Clearsprings Ready Homes has a five year contract with KCC for its Shared Accommodation service for Children in Care and Care Leavers. This is to provide a full range of stable, safe, well maintained accommodation for service users nominated by the council.
The contract, which has an estimated value of £20million, runs until October 31, 2022.
On its website Clearsprings Ready Homes says: “We have been successfully providing short term ‘ready to move into homes’ to central and local Government for over 14 years. We are a business that prides itself on providing value for money, quality and transparency in a package that meets the needs of our customers whilst complying with the stringent standards demanded by our contracts and local authority legislation.”
A Kent County Council (KCC) spokesperson said: “KCC takes its statutory duty extremely seriously, to ensure that all our young adults who are care leavers, are supported to ensure they are in safe and secure accommodation.
“When accepting shared accommodation, a young person signs up to an agreement to follow all house rules including undertaking, with support, their own cleaning, including communal areas. Each individual bedroom in the shared accommodation is given a deep clean at each change of occupier by the contracted provider.
“Under the contract which sets out the expected property standards, the provider carries out monthly unannounced property inspections and has set timescales for rectifications when reported. They alert the relevant young person’s Personal Advisor (PA) of any issues found with the property and seek to have them rectified.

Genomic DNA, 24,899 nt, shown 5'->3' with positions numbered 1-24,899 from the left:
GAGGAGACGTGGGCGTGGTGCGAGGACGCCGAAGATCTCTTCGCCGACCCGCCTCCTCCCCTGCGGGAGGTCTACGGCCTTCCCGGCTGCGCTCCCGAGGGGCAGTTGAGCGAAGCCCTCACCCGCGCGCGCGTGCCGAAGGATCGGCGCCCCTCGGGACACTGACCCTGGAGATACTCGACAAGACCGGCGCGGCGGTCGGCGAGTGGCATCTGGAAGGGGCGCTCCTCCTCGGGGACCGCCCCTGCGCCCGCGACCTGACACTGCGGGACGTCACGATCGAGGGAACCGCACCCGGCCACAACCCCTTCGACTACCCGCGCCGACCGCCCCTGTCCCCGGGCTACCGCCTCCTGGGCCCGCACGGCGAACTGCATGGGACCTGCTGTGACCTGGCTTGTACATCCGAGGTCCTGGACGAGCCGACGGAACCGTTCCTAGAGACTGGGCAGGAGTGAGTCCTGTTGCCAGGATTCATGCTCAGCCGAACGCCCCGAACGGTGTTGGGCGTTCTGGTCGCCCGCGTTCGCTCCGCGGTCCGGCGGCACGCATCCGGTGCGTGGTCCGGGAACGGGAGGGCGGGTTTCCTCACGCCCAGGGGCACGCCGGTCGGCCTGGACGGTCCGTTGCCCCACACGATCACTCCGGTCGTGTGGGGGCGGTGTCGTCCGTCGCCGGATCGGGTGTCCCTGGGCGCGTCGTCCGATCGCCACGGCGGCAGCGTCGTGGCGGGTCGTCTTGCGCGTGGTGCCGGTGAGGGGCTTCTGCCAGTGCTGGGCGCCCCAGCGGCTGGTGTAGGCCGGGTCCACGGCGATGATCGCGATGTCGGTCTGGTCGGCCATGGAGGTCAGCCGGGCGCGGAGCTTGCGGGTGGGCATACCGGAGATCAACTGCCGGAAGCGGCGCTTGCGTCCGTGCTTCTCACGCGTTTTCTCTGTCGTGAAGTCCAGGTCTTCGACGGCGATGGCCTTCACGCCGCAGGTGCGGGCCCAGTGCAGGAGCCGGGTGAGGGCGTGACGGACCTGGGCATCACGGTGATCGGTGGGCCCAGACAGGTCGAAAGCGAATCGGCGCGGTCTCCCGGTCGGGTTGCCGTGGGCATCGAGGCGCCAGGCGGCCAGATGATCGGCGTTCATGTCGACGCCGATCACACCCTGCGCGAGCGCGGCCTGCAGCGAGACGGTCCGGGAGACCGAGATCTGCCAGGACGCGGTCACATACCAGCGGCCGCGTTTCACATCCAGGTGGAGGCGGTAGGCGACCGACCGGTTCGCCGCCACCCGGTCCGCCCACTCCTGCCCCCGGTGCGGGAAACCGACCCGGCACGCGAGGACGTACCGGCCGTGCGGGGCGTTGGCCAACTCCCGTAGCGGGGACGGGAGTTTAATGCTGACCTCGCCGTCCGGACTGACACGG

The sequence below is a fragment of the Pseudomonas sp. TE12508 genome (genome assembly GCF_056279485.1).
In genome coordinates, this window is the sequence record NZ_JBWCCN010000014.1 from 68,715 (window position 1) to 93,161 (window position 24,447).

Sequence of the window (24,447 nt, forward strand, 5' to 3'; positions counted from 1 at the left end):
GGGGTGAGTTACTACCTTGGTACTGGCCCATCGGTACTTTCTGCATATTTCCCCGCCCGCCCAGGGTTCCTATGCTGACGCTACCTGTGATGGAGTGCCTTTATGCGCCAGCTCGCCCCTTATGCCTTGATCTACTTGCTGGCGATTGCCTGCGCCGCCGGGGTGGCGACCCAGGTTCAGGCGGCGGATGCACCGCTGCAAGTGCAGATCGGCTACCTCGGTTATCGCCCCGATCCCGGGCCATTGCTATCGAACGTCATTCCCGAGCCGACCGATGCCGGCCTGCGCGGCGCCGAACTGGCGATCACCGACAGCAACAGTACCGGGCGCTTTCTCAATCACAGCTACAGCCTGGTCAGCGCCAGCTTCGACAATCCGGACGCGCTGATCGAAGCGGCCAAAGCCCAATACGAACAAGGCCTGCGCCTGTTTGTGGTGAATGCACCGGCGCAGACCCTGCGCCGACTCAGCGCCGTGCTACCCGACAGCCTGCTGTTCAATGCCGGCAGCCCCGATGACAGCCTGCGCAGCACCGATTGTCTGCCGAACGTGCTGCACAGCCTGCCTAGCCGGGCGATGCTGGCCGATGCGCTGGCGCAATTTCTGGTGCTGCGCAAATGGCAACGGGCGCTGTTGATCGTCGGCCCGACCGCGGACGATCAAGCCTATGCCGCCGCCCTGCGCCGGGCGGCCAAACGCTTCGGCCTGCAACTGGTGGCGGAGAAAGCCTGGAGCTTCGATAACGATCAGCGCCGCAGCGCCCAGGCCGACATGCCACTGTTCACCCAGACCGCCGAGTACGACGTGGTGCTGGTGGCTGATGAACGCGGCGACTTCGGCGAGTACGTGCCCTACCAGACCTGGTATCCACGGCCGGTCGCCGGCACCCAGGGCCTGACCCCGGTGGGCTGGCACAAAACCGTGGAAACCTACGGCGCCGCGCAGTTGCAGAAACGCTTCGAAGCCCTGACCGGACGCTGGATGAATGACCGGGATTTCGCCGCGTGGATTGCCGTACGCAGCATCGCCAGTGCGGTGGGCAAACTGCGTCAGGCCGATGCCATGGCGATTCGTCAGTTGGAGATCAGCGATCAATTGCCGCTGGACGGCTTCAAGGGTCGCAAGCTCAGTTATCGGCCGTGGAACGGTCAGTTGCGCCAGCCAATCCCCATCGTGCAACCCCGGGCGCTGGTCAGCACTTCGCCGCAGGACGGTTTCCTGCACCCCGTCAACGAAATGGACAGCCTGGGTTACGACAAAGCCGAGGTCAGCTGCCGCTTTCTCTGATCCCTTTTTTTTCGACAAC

“KCC also holds monthly monitoring meetings with the contracted provider to review their contractual performance measures. Currently, due to Central Government Restrictions regarding the Covid-19 pandemic, only essential inspections have been carried out.”
KCC says says accommodation moves are usually planned but there are some occasions when there are no available properties in the requested area.
The spokesperson added: “If a young person is moving due to health and/or safety issues at their current property, they may initially be given temporary accommodation to ensure their safety and wellbeing.
“The immediate safeguarding of the young people supported by KCC services remains paramount and this is a short-term measure until a longer-term accommodation can be found in the requested location. Full support will continue to be in place for the young person via their PA.”
The spokesperson said there is a set complaints procedure that youngsters are made aware of and complaints of criminal activity will be reported to police.
A Clearsprings spokesperson said: “The general issues raised have been addressed by the Kent County Council. For Data Protection reasons, we would not comment on any young person’s specific circumstances.”
The Children & Social Work Act 2017 introduced a new duty on local authorities, to provide Personal Adviser (PA) support to all care leavers up to age 25, if they want this support. Under previous legislation, local authorities were required to only provide care leavers with support from a PA until they reach age 21, with that support continuing up to age 25 if a care leaver was engaged in education or training. The new duty came into force in April 2018.